zerode – a sensibility


film, music, text, city, spectacle, pleasure

What were we thinking in the 70s?

There’s been a lot of discussion of privacy and over-sharing on the interweb recently – with, eg, a new Facebook tool that lets you quickly find everyone who’s posted to the whole world about losing their virginity, their racist views or jokes about and experiences with anal sex

But this guy takes embarrassing personal disclosure to a whole new level:

Steve Almond’s Bad Hair.
[It’s] one of the basic laws of Having Lived Through the 1970s, ’80s, or ’90s that you had bad hair at some point. Probably at many points. And that this bad hair was captured on film, and that the relevant pix still exist out there, somewhere, ready to undermine whatever modicum of cool you believe yourself to have achieved.

This is what I’m talking about:

(via PowellsBooks.Blog.)

Out of solidarity with Steve – a nice fellow and a good writer – and his willingness to challenge the silence and stigma around 70s hair, here’s a picture of me from the same era:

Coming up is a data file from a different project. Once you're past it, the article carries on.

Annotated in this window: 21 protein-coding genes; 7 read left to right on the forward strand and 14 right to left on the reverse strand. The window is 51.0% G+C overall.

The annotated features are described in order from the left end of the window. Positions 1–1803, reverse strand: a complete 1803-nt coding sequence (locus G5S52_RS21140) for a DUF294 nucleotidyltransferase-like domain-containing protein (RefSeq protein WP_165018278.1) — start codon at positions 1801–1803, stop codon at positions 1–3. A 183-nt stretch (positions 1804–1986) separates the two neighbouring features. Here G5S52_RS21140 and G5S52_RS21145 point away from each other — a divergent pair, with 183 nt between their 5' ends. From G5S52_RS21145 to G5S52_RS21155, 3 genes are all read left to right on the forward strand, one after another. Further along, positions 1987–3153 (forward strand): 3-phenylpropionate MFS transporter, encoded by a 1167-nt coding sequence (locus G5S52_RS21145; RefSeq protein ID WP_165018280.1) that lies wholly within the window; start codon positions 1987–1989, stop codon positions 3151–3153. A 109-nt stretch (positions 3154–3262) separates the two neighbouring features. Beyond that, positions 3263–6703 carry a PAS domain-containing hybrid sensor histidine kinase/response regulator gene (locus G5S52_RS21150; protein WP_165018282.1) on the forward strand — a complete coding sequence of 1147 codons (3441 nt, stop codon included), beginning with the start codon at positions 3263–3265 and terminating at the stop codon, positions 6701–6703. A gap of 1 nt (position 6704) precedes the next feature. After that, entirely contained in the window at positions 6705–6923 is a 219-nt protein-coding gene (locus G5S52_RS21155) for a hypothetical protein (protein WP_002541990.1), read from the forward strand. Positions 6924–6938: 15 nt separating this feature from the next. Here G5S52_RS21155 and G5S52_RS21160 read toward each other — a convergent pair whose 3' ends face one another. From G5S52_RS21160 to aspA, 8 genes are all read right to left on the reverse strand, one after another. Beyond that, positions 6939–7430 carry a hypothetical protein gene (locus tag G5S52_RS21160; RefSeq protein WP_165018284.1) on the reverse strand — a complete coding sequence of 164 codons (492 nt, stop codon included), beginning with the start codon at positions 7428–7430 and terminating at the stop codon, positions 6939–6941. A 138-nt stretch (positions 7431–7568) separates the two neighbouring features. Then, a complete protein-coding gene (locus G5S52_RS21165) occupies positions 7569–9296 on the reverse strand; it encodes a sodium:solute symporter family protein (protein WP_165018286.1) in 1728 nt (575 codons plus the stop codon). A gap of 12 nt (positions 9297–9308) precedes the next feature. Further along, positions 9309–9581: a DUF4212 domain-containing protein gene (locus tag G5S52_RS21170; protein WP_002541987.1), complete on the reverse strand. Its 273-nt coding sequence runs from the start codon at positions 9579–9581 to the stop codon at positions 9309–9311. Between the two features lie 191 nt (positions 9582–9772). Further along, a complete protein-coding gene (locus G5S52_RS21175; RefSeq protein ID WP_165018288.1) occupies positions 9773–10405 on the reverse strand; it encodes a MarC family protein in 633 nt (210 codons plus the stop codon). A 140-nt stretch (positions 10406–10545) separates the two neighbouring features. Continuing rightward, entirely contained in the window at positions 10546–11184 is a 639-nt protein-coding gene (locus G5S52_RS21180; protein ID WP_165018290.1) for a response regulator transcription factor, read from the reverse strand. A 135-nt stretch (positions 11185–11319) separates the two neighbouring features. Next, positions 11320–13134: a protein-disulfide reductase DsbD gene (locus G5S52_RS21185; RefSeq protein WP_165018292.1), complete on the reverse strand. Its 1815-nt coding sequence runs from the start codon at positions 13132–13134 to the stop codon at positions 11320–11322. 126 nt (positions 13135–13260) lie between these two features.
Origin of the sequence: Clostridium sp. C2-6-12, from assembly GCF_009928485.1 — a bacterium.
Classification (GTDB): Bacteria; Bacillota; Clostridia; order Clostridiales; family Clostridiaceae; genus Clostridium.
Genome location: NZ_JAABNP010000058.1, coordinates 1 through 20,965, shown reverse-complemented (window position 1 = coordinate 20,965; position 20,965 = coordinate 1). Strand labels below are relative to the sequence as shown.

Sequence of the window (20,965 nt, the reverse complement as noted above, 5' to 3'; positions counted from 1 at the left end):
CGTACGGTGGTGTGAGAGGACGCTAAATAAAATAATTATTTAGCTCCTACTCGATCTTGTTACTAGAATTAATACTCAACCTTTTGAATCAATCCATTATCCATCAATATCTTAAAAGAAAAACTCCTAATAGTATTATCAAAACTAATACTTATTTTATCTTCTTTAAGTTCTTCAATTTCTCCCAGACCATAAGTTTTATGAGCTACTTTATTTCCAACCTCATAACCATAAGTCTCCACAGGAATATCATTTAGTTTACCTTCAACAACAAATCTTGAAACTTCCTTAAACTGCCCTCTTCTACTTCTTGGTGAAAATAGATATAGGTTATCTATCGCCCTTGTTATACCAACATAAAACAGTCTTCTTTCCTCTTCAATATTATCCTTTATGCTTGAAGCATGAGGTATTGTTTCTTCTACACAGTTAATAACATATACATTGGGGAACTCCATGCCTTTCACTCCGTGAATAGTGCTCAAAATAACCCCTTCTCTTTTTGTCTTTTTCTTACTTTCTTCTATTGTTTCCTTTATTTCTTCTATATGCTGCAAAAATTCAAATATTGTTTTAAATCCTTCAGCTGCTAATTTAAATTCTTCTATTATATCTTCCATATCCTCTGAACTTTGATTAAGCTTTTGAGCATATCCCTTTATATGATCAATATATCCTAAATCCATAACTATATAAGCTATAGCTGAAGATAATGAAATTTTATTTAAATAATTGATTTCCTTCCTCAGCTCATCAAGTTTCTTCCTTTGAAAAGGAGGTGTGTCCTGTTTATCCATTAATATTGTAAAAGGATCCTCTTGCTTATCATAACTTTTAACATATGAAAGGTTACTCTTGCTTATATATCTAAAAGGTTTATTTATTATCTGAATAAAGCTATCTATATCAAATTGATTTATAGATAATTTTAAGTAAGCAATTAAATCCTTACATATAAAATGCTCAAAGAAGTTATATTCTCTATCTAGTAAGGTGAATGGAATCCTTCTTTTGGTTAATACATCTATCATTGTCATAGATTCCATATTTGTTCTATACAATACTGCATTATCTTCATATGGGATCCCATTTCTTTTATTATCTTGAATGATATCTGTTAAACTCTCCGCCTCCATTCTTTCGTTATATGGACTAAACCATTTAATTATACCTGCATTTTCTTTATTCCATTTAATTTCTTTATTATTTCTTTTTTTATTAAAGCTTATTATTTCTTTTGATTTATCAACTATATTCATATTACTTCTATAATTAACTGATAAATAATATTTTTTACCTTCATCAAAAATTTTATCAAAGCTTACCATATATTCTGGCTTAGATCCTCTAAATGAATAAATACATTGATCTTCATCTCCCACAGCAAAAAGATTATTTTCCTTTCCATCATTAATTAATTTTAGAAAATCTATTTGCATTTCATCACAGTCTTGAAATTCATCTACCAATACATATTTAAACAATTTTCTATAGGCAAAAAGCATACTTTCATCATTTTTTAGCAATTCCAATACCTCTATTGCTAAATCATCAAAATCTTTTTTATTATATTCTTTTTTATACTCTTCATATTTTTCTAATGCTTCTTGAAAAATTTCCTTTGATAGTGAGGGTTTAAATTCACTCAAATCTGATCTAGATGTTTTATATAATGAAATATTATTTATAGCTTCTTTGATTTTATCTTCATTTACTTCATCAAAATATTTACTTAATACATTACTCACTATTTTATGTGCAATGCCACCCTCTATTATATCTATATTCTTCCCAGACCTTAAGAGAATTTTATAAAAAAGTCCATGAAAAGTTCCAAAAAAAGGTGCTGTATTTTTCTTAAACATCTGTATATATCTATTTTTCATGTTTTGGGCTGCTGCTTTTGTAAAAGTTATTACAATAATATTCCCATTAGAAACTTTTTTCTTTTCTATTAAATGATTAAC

Actually, I wish I could still grow hair that long and blond – but if the price of such luxurious locks was having to have a (non-) cut like that, and wear sweater vests and wide-collared rayon shirts, I think I’d pass.

Filed under: Autobiography, Humor, ,

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Creative Commons License
zerode by nick chapman is licensed under a Creative Commons Attribution-Noncommercial-Share Alike 3.0 United States License.

Oh - and hello to Jason Isaacs.

The 400 Blows


is an over-caffeinated and under-employed grad school dropout, aspiring leftwing intellectual and cultural studies academic, cinéaste, and former poet. Raised in San Francisco on classic film, radical politics, burritos and soul music, then set loose upon the world. He spends his time in coffee shops with his laptop and headphones, caffeinating and trying to construct a post-whatever life.


What's in a name... The handle "zerode" is a contraction of Zéro de Conduite, the title of Jean Vigo's 1933 movie masterpiece about schoolboy rebellion.

tweeting my mind



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